Klobuchar backing bill to battle metal theft

  • Article by: KEVIN DUCHSCHERE , Star Tribune
  • Updated: January 16, 2013 - 8:46 PM

The Minnesota senator and local officials discussed the problem at a St. Paul ice rink hit by copper thieves in November.

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Sen. Amy Klobuchar held a press conference in St. Paul Wednesday to discuss her efforts to combat metal thefts. Standing behind her are Bill Burkhart, left, of the Johnson-Como Hockey Association; Minneapolis City Council President Barb Johnson; Ramsey County Sheriff Matt Bostrom; St. Paul Police Chief Thomas Smith, and St. Paul Mayor Chris Coleman.

Photo: Kevin Duchschere, Star Tribune

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With a popular St. Paul ice rink recently stripped of its copper as her backdrop, Sen. Amy Klobuchar said Wednesday that metal theft has become a national problem that needs a federal solution.

Klobuchar, a Democrat, said she and other senators are sponsoring bipartisan-backed legislation to make stealing metal from critical infrastructure a federal crime, and requiring stricter documentation and records of recyclers who buy metal and the people who sell to them.

"Minnesota has one of the toughest laws in the country, but it's not enough," Klobuchar said, because metal thieves can evade local or state laws by selling their stolen goods across state lines.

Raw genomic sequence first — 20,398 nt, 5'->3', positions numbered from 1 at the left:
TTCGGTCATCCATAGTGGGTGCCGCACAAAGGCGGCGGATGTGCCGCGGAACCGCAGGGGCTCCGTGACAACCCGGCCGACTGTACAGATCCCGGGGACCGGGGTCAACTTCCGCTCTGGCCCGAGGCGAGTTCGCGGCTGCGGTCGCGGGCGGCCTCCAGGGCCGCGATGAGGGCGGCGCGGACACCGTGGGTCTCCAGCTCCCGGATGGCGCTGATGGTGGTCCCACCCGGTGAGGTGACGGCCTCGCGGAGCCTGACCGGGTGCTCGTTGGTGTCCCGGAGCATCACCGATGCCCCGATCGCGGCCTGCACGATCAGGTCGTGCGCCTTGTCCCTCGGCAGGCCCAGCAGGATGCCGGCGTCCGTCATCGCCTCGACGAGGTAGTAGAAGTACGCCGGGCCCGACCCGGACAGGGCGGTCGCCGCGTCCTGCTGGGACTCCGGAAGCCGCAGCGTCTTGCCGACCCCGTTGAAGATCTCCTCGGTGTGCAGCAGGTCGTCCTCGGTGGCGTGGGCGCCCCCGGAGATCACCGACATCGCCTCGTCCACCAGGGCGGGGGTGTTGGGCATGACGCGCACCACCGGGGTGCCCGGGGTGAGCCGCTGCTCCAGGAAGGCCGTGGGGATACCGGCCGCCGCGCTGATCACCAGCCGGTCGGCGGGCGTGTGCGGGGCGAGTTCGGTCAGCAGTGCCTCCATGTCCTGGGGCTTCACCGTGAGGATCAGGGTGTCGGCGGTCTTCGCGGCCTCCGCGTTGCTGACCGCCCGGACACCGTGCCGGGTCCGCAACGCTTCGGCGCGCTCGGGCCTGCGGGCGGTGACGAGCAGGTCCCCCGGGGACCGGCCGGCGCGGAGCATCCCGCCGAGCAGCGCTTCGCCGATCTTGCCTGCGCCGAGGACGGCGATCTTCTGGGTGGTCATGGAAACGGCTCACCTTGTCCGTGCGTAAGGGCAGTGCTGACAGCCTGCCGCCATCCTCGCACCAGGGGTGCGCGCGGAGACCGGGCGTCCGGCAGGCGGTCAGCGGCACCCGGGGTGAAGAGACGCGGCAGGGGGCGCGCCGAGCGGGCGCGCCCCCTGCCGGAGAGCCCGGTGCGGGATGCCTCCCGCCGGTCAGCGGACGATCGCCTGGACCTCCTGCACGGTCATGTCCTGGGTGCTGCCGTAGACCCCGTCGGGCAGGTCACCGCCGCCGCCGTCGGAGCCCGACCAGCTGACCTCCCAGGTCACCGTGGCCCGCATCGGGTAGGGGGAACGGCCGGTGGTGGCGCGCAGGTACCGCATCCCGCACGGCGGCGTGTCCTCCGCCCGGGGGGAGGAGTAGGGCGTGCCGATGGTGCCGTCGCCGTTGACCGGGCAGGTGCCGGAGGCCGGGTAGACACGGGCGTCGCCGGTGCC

Klobuchar spoke at the Phalen Recreation Center outdoor rink along with Mayor Chris Coleman, Police Chief Thomas Smith, Ramsey County Sheriff Matt Bostrom and Minneapolis City Council President Barb Johnson. In November, thieves stole 64 copper pipes that were used to move coolant around the rink to keep it refrigerated.

Coleman said the theft threatened to limit winter activities for kids.

"We don't want those opportunities jeopardized in St. Paul because of lax laws across the country," he said.

The estimated cost to replace the copper was $20,000, but two Eagan companies, NAC Mechanical and Mulcahy Co. Inc., donated labor and materials to ensure that the rink opened on schedule.

Johnson said the Minneapolis City Council is working on a series of recommendations to step up police patrols of alleys, enforce faster removal of scrap and put geographic restrictions on where metal might be sold.

It's not just a Twin Cities problem, Klobuchar said. She and Sen. John Hoeven, R-N.D., recently talked to business owners in Fargo-Moorhead who said their shops had been broken into for copper.

Thieves sell the metal for scrap value, often for far less than what it costs to replace it.

The Eagan companies replaced the copper at the Phalen rink with a plastic-based composite material that can withstand harsh winters but has little value in the scrap market.

Klobuchar said the bill is supported by Hoeven and South Carolina Sen. Lindsay Graham, both Republicans, and Sen. Charles Schumer, D-N.Y. She said she believes it will get through the Judiciary Committee this year.

Kevin Duchschere • 651-925-5035

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